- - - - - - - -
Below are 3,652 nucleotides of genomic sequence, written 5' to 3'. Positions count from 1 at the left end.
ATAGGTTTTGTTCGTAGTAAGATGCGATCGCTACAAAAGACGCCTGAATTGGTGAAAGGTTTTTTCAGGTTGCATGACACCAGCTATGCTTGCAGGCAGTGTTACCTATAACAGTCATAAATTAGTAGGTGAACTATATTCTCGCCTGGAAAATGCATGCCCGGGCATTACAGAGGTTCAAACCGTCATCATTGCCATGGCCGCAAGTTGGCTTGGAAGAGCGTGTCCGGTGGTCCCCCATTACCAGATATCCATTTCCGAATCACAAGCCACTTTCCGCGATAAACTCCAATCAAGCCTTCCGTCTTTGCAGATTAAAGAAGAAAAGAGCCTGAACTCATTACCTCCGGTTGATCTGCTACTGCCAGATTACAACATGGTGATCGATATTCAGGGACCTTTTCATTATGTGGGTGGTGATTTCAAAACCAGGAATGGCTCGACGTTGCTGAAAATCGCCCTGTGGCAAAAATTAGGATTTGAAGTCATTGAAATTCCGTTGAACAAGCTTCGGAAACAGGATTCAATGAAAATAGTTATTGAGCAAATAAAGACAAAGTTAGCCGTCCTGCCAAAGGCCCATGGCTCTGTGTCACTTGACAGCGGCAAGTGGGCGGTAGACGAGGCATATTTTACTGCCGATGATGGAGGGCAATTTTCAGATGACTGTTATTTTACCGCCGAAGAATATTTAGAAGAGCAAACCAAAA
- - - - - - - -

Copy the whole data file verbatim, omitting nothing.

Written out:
Below are 3,652 nucleotides of genomic sequence, written 5' to 3'. Positions count from 1 at the left end.
ATAGGTTTTGTTCGTAGTAAGATGCGATCGCTACAAAAGACGCCTGAATTGGTGAAAGGTTTTTTCAGGTTGCATGACACCAGCTATGCTTGCAGGCAGTGTTACCTATAACAGTCATAAATTAGTAGGTGAACTATATTCTCGCCTGGAAAATGCATGCCCGGGCATTACAGAGGTTCAAACCGTCATCATTGCCATGGCCGCAAGTTGGCTTGGAAGAGCGTGTCCGGTGGTCCCCCATTACCAGATATCCATTTCCGAATCACAAGCCACTTTCCGCGATAAACTCCAATCAAGCCTTCCGTCTTTGCAGATTAAAGAAGAAAAGAGCCTGAACTCATTACCTCCGGTTGATCTGCTACTGCCAGATTACAACATGGTGATCGATATTCAGGGACCTTTTCATTATGTGGGTGGTGATTTCAAAACCAGGAATGGCTCGACGTTGCTGAAAATCGCCCTGTGGCAAAAATTAGGATTTGAAGTCATTGAAATTCCGTTGAACAAGCTTCGGAAACAGGATTCAATGAAAATAGTTATTGAGCAAATAAAGACAAAGTTAGCCGTCCTGCCAAAGGCCCATGGCTCTGTGTCACTTGACAGCGGCAAGTGGGCGGTAGACGAGGCATATTTTACTGCCGATGATGGAGGGCAATTTTCAGATGACTGTTATTTTACCGCCGAAGAATATTTAGAAGAGCAAACCAAAA